One night, after a bad blizzard which piled up several feet of snow, I had a chance to make some money for food by shoveling snow. Ironically enough, the five or six of us in my group were sent to clean the street and sidewalk in front of the Imperial Hotel.

"That was the night the Hapsburgs were entertaining-old Josef was still alive but he didn't appear. I saw Karl and Zita step out of their imperial coach and grandly walk into this hotel over the red carpet. We poor devils shoveled the snow away on all sides and took our hats off every time the aristocrats arrived. They didn't even look at us although I still smell the perfume that came to our noses. We were about as important to them, or for that matter to Vienna, as the snow that kept coming down all night, and this hotel did not even have the decency to send out a cup of hot coffee to us. We were kept there most of the night, and each time the wind blew hard it covered the red carpet with snow. Then I'd take a broom and brush it off, glancing at the same time [Page 4] into the brilliantly lit interior, which fascinated me. I heard the music and it made me wish to cry. It made me pretty angry, too, and feel the injustice of life. I resolved that night that someday I would come back to the Imperial Hotel and walk over the red carpet into that glittering interior where the Hapsburgs danced. I didn't know how or when, but I have waited for this day and tonight I am here.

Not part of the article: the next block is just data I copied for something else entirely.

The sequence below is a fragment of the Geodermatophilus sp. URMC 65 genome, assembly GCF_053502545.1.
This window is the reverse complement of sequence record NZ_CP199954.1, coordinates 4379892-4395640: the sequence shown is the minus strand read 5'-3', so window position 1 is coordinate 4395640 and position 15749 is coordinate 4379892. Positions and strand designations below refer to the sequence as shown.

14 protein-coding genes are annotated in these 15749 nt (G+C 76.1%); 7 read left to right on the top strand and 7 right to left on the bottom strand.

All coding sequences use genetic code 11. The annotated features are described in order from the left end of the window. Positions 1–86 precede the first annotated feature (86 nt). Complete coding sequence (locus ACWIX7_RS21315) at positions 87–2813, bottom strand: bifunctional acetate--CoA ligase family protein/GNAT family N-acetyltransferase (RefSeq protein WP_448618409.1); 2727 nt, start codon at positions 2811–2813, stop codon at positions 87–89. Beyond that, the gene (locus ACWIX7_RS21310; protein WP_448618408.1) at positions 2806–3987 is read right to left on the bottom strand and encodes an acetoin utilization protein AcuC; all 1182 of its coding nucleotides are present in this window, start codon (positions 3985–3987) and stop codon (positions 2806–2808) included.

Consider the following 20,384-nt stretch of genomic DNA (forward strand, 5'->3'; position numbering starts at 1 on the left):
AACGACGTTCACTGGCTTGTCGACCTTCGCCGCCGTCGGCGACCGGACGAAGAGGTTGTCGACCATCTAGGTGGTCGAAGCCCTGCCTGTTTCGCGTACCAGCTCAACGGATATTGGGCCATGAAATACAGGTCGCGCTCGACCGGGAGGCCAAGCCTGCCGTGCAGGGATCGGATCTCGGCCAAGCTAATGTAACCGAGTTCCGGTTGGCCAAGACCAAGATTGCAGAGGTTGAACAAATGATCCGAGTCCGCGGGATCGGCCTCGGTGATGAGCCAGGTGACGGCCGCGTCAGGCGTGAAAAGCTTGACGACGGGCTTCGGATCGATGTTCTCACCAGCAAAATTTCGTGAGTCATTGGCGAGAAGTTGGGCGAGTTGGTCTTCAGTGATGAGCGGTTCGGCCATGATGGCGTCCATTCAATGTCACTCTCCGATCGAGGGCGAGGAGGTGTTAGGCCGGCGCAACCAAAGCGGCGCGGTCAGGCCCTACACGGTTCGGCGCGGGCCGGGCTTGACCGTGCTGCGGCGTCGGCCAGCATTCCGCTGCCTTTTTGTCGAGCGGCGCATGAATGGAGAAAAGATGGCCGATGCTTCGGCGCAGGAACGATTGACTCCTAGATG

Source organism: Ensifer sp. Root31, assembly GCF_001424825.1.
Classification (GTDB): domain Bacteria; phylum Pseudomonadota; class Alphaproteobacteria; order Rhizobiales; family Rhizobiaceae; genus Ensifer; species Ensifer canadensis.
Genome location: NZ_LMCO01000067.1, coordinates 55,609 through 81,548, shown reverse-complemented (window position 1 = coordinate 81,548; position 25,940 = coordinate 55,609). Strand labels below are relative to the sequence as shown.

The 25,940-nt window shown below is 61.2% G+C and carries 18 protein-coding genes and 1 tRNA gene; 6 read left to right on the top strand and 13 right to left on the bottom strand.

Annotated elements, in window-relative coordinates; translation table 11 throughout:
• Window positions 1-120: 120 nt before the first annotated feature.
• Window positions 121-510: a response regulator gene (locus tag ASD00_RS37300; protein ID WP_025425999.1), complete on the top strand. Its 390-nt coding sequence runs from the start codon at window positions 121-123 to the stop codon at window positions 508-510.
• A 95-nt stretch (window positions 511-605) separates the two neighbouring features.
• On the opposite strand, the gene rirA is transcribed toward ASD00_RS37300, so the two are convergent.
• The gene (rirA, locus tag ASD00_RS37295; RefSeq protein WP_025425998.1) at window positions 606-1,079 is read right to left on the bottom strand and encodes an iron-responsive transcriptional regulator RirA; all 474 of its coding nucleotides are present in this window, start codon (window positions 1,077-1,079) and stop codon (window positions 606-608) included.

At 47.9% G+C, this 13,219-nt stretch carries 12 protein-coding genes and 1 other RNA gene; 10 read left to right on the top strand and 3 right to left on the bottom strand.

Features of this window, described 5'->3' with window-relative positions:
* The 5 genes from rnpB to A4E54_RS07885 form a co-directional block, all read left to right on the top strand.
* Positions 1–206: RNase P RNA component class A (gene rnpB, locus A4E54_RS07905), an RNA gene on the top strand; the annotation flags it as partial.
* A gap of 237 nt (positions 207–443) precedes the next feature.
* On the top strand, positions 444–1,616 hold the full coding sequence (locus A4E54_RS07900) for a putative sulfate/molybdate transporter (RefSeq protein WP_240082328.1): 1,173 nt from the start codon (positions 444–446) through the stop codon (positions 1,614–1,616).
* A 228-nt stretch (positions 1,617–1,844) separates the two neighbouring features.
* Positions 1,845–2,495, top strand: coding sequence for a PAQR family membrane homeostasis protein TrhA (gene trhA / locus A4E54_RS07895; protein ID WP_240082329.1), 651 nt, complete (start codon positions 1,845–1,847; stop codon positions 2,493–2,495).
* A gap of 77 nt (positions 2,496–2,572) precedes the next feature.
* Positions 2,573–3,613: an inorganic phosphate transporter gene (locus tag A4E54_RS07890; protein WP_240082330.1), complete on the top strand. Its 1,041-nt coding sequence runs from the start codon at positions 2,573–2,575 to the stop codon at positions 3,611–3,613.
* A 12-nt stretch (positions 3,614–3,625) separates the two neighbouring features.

"I shall have this hotel listed as our party hotel and I shall come here each time I am in Vienna, I shall have it renovated and modernized, but the name shall remain the same. And a red carpet shall be on the sidewalk every time I come so that I can walk over it into the hotel the same as those aristocrats did back in those days when I shoveled snow. I have never forgotten the resolution I made. Providence fulfilled my wish."

That is Hitler to the core. He can never forget or forgive, and everything he does has its motive. The conquest of Vienna and the Imperial Hotel in a way were to him the wiping of the slate, a settlement of scores.